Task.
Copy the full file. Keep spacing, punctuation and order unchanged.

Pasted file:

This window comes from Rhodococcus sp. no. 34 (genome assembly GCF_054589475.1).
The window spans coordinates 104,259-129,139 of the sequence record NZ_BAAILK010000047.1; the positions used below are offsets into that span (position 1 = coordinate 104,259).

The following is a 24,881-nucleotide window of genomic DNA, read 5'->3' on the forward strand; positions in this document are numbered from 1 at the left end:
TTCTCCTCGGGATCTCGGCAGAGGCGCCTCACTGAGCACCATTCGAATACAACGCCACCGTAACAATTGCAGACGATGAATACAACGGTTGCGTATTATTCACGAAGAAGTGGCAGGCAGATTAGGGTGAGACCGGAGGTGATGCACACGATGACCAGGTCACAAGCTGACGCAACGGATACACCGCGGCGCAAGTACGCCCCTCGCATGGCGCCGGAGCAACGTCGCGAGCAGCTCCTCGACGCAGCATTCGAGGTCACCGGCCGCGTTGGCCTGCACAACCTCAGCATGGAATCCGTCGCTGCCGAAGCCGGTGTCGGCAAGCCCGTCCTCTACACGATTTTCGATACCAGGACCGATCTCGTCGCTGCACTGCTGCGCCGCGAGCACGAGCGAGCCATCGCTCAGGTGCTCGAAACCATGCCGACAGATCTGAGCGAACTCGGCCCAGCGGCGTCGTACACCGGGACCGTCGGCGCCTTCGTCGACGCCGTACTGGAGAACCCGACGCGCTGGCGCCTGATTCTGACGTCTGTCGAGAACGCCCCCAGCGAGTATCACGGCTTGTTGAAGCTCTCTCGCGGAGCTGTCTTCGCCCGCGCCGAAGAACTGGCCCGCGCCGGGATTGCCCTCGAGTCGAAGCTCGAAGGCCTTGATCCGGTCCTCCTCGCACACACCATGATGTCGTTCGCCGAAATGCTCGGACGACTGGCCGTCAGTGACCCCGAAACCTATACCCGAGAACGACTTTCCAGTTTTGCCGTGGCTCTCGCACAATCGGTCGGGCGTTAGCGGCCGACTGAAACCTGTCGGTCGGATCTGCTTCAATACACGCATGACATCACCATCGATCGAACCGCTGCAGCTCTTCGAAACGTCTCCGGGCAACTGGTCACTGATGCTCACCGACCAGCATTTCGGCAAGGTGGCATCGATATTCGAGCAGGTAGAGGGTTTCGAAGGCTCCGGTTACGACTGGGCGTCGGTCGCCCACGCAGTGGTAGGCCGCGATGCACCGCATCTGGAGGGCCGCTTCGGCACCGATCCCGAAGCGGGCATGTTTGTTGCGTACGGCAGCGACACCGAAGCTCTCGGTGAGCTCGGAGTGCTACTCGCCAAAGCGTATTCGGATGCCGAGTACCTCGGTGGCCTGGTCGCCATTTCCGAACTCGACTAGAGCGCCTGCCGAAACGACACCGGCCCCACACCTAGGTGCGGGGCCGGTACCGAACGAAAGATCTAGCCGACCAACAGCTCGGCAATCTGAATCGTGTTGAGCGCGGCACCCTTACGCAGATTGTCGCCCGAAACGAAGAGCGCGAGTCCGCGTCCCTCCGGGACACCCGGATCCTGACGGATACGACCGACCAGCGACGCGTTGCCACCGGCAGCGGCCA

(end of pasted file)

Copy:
This window comes from Rhodococcus sp. no. 34 (genome assembly GCF_054589475.1).
The window spans coordinates 104,259-129,139 of the sequence record NZ_BAAILK010000047.1; the positions used below are offsets into that span (position 1 = coordinate 104,259).

The following is a 24,881-nucleotide window of genomic DNA, read 5'->3' on the forward strand; positions in this document are numbered from 1 at the left end:
TTCTCCTCGGGATCTCGGCAGAGGCGCCTCACTGAGCACCATTCGAATACAACGCCACCGTAACAATTGCAGACGATGAATACAACGGTTGCGTATTATTCACGAAGAAGTGGCAGGCAGATTAGGGTGAGACCGGAGGTGATGCACACGATGACCAGGTCACAAGCTGACGCAACGGATACACCGCGGCGCAAGTACGCCCCTCGCATGGCGCCGGAGCAACGTCGCGAGCAGCTCCTCGACGCAGCATTCGAGGTCACCGGCCGCGTTGGCCTGCACAACCTCAGCATGGAATCCGTCGCTGCCGAAGCCGGTGTCGGCAAGCCCGTCCTCTACACGATTTTCGATACCAGGACCGATCTCGTCGCTGCACTGCTGCGCCGCGAGCACGAGCGAGCCATCGCTCAGGTGCTCGAAACCATGCCGACAGATCTGAGCGAACTCGGCCCAGCGGCGTCGTACACCGGGACCGTCGGCGCCTTCGTCGACGCCGTACTGGAGAACCCGACGCGCTGGCGCCTGATTCTGACGTCTGTCGAGAACGCCCCCAGCGAGTATCACGGCTTGTTGAAGCTCTCTCGCGGAGCTGTCTTCGCCCGCGCCGAAGAACTGGCCCGCGCCGGGATTGCCCTCGAGTCGAAGCTCGAAGGCCTTGATCCGGTCCTCCTCGCACACACCATGATGTCGTTCGCCGAAATGCTCGGACGACTGGCCGTCAGTGACCCCGAAACCTATACCCGAGAACGACTTTCCAGTTTTGCCGTGGCTCTCGCACAATCGGTCGGGCGTTAGCGGCCGACTGAAACCTGTCGGTCGGATCTGCTTCAATACACGCATGACATCACCATCGATCGAACCGCTGCAGCTCTTCGAAACGTCTCCGGGCAACTGGTCACTGATGCTCACCGACCAGCATTTCGGCAAGGTGGCATCGATATTCGAGCAGGTAGAGGGTTTCGAAGGCTCCGGTTACGACTGGGCGTCGGTCGCCCACGCAGTGGTAGGCCGCGATGCACCGCATCTGGAGGGCCGCTTCGGCACCGATCCCGAAGCGGGCATGTTTGTTGCGTACGGCAGCGACACCGAAGCTCTCGGTGAGCTCGGAGTGCTACTCGCCAAAGCGTATTCGGATGCCGAGTACCTCGGTGGCCTGGTCGCCATTTCCGAACTCGACTAGAGCGCCTGCCGAAACGACACCGGCCCCACACCTAGGTGCGGGGCCGGTACCGAACGAAAGATCTAGCCGACCAACAGCTCGGCAATCTGAATCGTGTTGAGCGCGGCACCCTTACGCAGATTGTCGCCCGAAACGAAGAGCGCGAGTCCGCGTCCCTCCGGGACACCCGGATCCTGACGGATACGACCGACCAGCGACGCGTTGCCACCGGCAGCGGCCA